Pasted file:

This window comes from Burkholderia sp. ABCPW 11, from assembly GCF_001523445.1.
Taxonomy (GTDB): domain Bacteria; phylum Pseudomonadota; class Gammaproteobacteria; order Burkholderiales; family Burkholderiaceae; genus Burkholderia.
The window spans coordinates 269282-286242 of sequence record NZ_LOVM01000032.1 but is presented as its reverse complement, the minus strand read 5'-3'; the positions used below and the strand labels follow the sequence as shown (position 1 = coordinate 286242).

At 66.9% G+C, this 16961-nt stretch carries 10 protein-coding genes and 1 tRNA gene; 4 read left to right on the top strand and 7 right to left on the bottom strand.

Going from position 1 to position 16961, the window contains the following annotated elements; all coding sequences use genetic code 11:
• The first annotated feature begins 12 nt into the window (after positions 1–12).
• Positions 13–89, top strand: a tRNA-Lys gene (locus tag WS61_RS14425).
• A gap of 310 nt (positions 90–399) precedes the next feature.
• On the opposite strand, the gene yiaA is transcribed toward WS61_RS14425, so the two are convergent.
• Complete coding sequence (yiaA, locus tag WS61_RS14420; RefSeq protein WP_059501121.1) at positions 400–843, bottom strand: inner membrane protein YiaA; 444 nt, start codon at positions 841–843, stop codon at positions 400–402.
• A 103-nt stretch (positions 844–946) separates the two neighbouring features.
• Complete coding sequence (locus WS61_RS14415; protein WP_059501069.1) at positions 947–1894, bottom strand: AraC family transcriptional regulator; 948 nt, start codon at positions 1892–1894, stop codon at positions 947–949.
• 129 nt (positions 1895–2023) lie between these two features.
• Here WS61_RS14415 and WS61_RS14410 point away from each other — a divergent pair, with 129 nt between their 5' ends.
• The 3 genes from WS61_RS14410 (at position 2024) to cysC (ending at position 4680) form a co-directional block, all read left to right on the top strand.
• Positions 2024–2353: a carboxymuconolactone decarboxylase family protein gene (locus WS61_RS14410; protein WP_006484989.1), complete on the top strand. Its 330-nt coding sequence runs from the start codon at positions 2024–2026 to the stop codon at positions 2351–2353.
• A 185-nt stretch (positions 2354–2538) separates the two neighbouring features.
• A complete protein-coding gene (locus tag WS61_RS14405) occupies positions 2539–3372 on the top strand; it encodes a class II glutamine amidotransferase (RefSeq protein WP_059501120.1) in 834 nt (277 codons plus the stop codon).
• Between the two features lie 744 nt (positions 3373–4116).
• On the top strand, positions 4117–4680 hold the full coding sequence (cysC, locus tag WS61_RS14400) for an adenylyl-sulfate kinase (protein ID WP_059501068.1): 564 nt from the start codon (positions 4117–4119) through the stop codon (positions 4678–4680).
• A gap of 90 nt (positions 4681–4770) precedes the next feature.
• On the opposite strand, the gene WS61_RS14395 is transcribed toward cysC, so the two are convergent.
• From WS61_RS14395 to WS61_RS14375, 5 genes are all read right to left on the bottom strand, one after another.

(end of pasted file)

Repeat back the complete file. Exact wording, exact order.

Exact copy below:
This window comes from Burkholderia sp. ABCPW 11, from assembly GCF_001523445.1.
Taxonomy (GTDB): domain Bacteria; phylum Pseudomonadota; class Gammaproteobacteria; order Burkholderiales; family Burkholderiaceae; genus Burkholderia.
The window spans coordinates 269282-286242 of sequence record NZ_LOVM01000032.1 but is presented as its reverse complement, the minus strand read 5'-3'; the positions used below and the strand labels follow the sequence as shown (position 1 = coordinate 286242).

At 66.9% G+C, this 16961-nt stretch carries 10 protein-coding genes and 1 tRNA gene; 4 read left to right on the top strand and 7 right to left on the bottom strand.

Going from position 1 to position 16961, the window contains the following annotated elements; all coding sequences use genetic code 11:
• The first annotated feature begins 12 nt into the window (after positions 1–12).
• Positions 13–89, top strand: a tRNA-Lys gene (locus tag WS61_RS14425).
• A gap of 310 nt (positions 90–399) precedes the next feature.
• On the opposite strand, the gene yiaA is transcribed toward WS61_RS14425, so the two are convergent.
• Complete coding sequence (yiaA, locus tag WS61_RS14420; RefSeq protein WP_059501121.1) at positions 400–843, bottom strand: inner membrane protein YiaA; 444 nt, start codon at positions 841–843, stop codon at positions 400–402.
• A 103-nt stretch (positions 844–946) separates the two neighbouring features.
• Complete coding sequence (locus WS61_RS14415; protein WP_059501069.1) at positions 947–1894, bottom strand: AraC family transcriptional regulator; 948 nt, start codon at positions 1892–1894, stop codon at positions 947–949.
• 129 nt (positions 1895–2023) lie between these two features.
• Here WS61_RS14415 and WS61_RS14410 point away from each other — a divergent pair, with 129 nt between their 5' ends.
• The 3 genes from WS61_RS14410 (at position 2024) to cysC (ending at position 4680) form a co-directional block, all read left to right on the top strand.
• Positions 2024–2353: a carboxymuconolactone decarboxylase family protein gene (locus WS61_RS14410; protein WP_006484989.1), complete on the top strand. Its 330-nt coding sequence runs from the start codon at positions 2024–2026 to the stop codon at positions 2351–2353.
• A 185-nt stretch (positions 2354–2538) separates the two neighbouring features.
• A complete protein-coding gene (locus tag WS61_RS14405) occupies positions 2539–3372 on the top strand; it encodes a class II glutamine amidotransferase (RefSeq protein WP_059501120.1) in 834 nt (277 codons plus the stop codon).
• Between the two features lie 744 nt (positions 3373–4116).
• On the top strand, positions 4117–4680 hold the full coding sequence (cysC, locus tag WS61_RS14400) for an adenylyl-sulfate kinase (protein ID WP_059501068.1): 564 nt from the start codon (positions 4117–4119) through the stop codon (positions 4678–4680).
• A gap of 90 nt (positions 4681–4770) precedes the next feature.
• On the opposite strand, the gene WS61_RS14395 is transcribed toward cysC, so the two are convergent.
• From WS61_RS14395 to WS61_RS14375, 5 genes are all read right to left on the bottom strand, one after another.